David Malouf is one of Australia’s most revered, and popular, authors whose work- including books such as Johnno, An Imaginary Life, Harland’s Half Acre –is an intense and brooding reflection on Australian life, particularly rural life, that resonates on many levels. Malouf, who later this month celebrates his 80th birthday, published his first book Bicycle and Other Poems, in 1970. Not surprisingly there is considerable interest in his new work, Earth Hour. In The Lyric of Eden and Exile appearing in today’s The Weekend Australian, novelist, poet and critic Peter Goldsworthy writes of Malouf as “a mixture of Horace and Ovid – one foot firmly planted in the great sensual Eden of the world he loves, the other already in exile from it.” He continues: “The most powerful poems of loss, like the most powerful songs, are often about sexual love, and these crop up in Malouf’s books at discreet intervals, even if many are bathed in the afterglow of recollection, as if from the lost Eden … In his 80th year he shows no signs of slowing down … There’s plenty of time: 100 is the new 80.”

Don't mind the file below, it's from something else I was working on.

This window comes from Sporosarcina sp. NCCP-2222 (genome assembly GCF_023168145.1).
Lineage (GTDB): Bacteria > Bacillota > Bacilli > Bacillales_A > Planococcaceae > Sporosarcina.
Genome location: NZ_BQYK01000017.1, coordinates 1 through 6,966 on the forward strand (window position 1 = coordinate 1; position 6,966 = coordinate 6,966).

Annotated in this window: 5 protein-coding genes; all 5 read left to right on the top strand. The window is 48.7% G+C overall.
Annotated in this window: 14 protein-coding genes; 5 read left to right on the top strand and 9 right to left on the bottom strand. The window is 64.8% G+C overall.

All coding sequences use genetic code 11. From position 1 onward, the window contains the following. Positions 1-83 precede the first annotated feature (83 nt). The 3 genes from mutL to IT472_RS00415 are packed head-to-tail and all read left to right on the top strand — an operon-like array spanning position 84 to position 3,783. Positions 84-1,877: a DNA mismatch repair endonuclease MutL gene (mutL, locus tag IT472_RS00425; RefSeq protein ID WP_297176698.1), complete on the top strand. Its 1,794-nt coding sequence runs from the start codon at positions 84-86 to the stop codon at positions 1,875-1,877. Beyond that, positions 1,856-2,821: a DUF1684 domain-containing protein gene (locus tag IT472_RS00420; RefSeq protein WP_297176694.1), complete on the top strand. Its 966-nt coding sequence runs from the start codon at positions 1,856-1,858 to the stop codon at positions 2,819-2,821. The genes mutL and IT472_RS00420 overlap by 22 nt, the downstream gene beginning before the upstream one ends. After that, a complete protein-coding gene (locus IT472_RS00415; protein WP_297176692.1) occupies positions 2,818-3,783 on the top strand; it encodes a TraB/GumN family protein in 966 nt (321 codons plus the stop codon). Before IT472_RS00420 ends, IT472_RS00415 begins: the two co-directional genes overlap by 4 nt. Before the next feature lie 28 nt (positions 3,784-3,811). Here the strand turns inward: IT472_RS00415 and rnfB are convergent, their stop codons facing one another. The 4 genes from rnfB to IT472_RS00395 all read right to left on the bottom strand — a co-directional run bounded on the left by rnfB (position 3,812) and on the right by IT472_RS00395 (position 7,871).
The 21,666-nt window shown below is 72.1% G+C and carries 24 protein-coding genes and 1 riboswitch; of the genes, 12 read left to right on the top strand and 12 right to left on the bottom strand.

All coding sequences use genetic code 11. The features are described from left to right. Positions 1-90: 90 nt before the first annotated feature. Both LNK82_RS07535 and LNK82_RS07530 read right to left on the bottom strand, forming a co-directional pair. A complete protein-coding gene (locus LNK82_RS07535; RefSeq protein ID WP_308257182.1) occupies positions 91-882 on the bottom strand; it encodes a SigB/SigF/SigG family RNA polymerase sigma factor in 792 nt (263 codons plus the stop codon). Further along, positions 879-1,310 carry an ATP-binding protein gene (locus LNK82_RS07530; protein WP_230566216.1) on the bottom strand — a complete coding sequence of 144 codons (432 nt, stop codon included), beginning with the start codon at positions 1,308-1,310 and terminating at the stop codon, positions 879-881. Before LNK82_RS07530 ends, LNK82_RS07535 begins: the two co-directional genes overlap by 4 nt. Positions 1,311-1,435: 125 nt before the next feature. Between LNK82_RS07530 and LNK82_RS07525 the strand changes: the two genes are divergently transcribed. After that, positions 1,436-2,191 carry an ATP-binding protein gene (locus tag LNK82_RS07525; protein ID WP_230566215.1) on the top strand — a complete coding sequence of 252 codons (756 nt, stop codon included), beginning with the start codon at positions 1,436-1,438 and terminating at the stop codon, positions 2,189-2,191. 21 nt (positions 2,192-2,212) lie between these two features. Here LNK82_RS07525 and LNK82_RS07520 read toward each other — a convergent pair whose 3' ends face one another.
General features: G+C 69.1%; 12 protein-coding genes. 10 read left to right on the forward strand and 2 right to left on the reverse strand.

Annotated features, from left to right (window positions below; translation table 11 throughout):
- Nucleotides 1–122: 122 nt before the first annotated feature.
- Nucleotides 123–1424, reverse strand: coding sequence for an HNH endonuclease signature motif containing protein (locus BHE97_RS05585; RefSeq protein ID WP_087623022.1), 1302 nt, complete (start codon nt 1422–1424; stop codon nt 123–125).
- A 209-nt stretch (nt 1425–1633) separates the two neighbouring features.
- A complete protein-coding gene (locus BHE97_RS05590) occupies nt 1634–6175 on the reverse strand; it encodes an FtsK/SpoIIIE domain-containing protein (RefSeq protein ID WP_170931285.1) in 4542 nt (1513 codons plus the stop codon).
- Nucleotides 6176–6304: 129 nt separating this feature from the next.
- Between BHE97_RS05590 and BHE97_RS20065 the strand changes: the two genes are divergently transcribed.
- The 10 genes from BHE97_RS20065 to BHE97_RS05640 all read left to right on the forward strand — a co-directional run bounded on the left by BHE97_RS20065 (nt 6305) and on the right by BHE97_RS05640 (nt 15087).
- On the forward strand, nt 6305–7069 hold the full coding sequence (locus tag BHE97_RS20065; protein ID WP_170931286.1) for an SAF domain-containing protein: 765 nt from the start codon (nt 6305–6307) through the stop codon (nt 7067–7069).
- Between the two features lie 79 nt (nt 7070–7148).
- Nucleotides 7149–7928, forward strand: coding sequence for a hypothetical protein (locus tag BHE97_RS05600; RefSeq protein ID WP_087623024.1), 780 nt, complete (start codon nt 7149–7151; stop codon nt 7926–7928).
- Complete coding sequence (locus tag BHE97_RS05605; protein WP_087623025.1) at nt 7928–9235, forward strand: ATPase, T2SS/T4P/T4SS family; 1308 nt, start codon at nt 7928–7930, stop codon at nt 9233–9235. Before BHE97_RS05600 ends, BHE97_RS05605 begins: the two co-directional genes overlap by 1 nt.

The Sydney Morning Herald leads its book section with Elegant eloquence an article on Malouf by Peter Craven. “Malouf has always been a poet, and in the post-Auden mode of the occasional poem, sophisticated and often oblique, literary in reference and – sometimes overwhelmingly – in reverberation…. Earth Hour is a beautiful, spacious volume that will repay re-reading not simply because it is – with a characteristic Maloufian lightness of touch – preoccupied, every so often, with last things, but because it shows, as his prose always does, how good an ear he has as a writer,” Craven writes.
Earth Hour is published byUniversity of Queensland Press